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Making API Requests

Ember developers have great options for how they handle data from back end APIs. Ember itself works with any type of back end: REST, JSON:API, GraphQL, or anything else. This guide will summarize how and where to make API requests. Follow the links within it to see examples and learn more.

How to make API requests

Some common tools for making CRUD (create, read, update, delete) requests in Ember include:

  • EmberData is the official data persistence library for Ember. It has a powerful set of tools for formatting requests, normalizing responses, and efficiently managing a local cache of data. It is included by default in new Ember apps.
  • Native JavaScript methods like fetch. Install ember-fetch in order to provide support for older browsers, and import fetch from 'fetch' to use it.
  • jQuery Ajax requests. See the guide for optional features in order to be able to import jQuery from 'jquery' in your app.
  • Other Ember-specific addons for data loading. Search for them on Ember Observer
  • ...and many more general JavaScript data fetching libraries, which you can install following this guide.

Where to make API requests

API requests can be made almost anywhere in an Ember app, however the most common place is the model hook of a Route.

Requests in a Route's model hook

In almost every case, this is where your app should load data. You can see examples and more information in Specifying a Route's Model.

These are the main reasons to load data in a model hook:

  • Respecting the URL results in better user experience
  • Proper use of loading and error states result in better user experience
  • Dealing with concurrency is a big source of bugs
  • The router is designed to solve those problems for you in the majority of common situations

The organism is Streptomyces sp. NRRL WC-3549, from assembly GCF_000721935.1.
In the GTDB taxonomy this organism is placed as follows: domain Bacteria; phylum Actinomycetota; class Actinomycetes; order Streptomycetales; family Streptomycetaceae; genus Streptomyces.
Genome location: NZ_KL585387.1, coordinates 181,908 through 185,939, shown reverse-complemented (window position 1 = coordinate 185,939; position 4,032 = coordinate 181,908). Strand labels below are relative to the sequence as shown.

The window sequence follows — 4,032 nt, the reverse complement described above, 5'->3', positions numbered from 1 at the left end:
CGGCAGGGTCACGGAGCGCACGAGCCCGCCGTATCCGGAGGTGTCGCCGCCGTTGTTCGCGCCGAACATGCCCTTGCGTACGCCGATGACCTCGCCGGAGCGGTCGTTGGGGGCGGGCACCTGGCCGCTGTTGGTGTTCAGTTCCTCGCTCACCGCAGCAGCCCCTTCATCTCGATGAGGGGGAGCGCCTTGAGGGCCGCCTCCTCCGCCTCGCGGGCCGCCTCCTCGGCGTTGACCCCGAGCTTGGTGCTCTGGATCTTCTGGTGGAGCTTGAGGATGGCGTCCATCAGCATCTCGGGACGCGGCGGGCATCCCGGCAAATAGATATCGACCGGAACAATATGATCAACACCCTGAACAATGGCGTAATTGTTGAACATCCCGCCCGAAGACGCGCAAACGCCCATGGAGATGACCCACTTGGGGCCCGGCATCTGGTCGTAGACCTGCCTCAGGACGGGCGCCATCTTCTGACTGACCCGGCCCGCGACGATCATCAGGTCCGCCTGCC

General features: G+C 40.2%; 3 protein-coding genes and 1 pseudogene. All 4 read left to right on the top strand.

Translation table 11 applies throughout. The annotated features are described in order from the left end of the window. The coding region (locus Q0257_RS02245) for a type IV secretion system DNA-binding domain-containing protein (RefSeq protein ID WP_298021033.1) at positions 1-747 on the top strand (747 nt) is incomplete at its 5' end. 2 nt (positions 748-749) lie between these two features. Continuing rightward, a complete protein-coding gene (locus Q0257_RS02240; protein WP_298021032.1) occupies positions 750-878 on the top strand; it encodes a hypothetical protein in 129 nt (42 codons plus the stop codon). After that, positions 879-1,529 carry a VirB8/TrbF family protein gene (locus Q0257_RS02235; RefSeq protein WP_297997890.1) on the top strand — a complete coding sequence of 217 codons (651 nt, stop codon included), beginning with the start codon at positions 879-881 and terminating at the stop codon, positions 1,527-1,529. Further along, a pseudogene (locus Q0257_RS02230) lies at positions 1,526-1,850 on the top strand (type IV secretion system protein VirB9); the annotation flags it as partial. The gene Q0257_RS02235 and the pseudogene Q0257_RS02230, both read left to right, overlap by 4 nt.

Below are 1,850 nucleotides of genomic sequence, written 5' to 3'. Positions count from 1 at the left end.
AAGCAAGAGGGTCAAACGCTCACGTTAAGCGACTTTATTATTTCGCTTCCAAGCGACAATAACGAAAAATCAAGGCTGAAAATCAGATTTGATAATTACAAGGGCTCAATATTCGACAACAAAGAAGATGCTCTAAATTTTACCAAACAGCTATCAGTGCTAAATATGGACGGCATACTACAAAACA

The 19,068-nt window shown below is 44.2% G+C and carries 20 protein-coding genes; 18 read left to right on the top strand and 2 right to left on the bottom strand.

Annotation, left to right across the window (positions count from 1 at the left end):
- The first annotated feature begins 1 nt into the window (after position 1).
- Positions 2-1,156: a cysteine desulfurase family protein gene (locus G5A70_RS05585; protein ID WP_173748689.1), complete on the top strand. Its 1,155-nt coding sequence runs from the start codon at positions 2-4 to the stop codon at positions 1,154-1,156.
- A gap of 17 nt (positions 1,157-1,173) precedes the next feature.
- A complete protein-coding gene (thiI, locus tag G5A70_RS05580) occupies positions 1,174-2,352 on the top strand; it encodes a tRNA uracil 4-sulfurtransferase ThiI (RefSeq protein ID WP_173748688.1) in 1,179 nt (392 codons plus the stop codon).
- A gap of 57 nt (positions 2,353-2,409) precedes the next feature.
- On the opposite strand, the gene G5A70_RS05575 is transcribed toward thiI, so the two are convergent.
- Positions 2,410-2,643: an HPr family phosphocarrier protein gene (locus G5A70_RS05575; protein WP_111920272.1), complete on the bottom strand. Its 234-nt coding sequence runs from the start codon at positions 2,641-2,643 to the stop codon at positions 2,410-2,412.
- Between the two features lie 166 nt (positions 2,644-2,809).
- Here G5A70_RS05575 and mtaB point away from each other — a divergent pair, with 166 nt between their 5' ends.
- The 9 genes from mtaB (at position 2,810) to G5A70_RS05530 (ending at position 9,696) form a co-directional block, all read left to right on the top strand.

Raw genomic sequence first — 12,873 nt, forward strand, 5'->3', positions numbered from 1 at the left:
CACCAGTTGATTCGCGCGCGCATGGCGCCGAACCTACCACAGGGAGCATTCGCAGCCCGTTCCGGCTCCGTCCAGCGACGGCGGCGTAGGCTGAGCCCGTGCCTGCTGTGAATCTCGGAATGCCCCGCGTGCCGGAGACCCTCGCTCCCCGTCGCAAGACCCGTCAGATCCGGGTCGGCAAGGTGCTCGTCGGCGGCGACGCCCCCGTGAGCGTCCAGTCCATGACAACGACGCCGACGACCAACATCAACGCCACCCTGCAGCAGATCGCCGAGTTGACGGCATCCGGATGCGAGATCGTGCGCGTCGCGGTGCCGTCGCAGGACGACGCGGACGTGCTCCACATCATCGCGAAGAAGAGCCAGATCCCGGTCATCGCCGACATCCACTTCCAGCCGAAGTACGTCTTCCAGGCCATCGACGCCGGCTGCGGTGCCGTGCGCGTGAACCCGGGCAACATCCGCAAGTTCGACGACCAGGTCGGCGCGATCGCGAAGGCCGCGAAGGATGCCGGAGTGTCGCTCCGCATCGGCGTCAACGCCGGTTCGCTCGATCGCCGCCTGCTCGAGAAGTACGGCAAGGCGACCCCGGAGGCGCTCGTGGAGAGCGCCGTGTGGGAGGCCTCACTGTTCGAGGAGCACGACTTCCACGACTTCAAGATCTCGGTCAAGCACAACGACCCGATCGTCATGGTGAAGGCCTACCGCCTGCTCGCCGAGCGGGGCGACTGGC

Requests in Components

Some people choose to load data in their Components. The drawback is that requires more work from developers to handle async, rendering, errors, concurrency, and URL state themselves - functionality they would get automatically if they used a Route's model hook. However there are valid use cases for loading data in a component, for developers who are comfortable handling the router's features themselves.

Some common use cases include:

  • UI elements whose data is independent of a route. For example, a modal that could appear on many different routes, and the modal has its own unique data.
  • loading data in parallel within deeply nested routes
  • highly interactive loading, like a search bar with its own loading state, error handling, etc.

These Guides do not cover how to load data in components, since the majority of data fetching should be done in a route's model.

Requests in Services

If someone is connecting to a third-party API, such as a service for payment or mapping, and they need that state across many routes, a Service might be a good place to make requests. Some common use cases include polling for data and managing websocket connections.

Requests in services have the same drawbacks as Components. Functions and state in a Service can be used almost anywhere in the app.

Simulating API requests

You don't need to build a back end in order to see how your app might work once it has real data loading in! Check out the official Ember.js Tutorials to learn how to simulate API requests in an app and test your data loading.

Things to know

Here are some top things to know if you are new to making API requests in a front end framework:

  • Never store API keys or any sensitive data in a front end application
  • Learn about the difference between the front end, API, and database. Front end frameworks connect to APIs, not directly to a database.
  • If your app seems slow to load, check if the delay is caused by a slow response from the back end API. Use your browser's developer tools to investigate.
  • Always check to see if someone has already written an addon or library that helps connect to your API host or style
  • Read some blog posts about data loading in Ember. Apps and APIs come in so many different shapes and sizes that it's helpful to seek out examples that are similar to your goals before digging into the details.
  • Visit each page of your app and refresh. Does it still work as expected? If not, you may need to refactor where your app makes data requests or use query params to track state.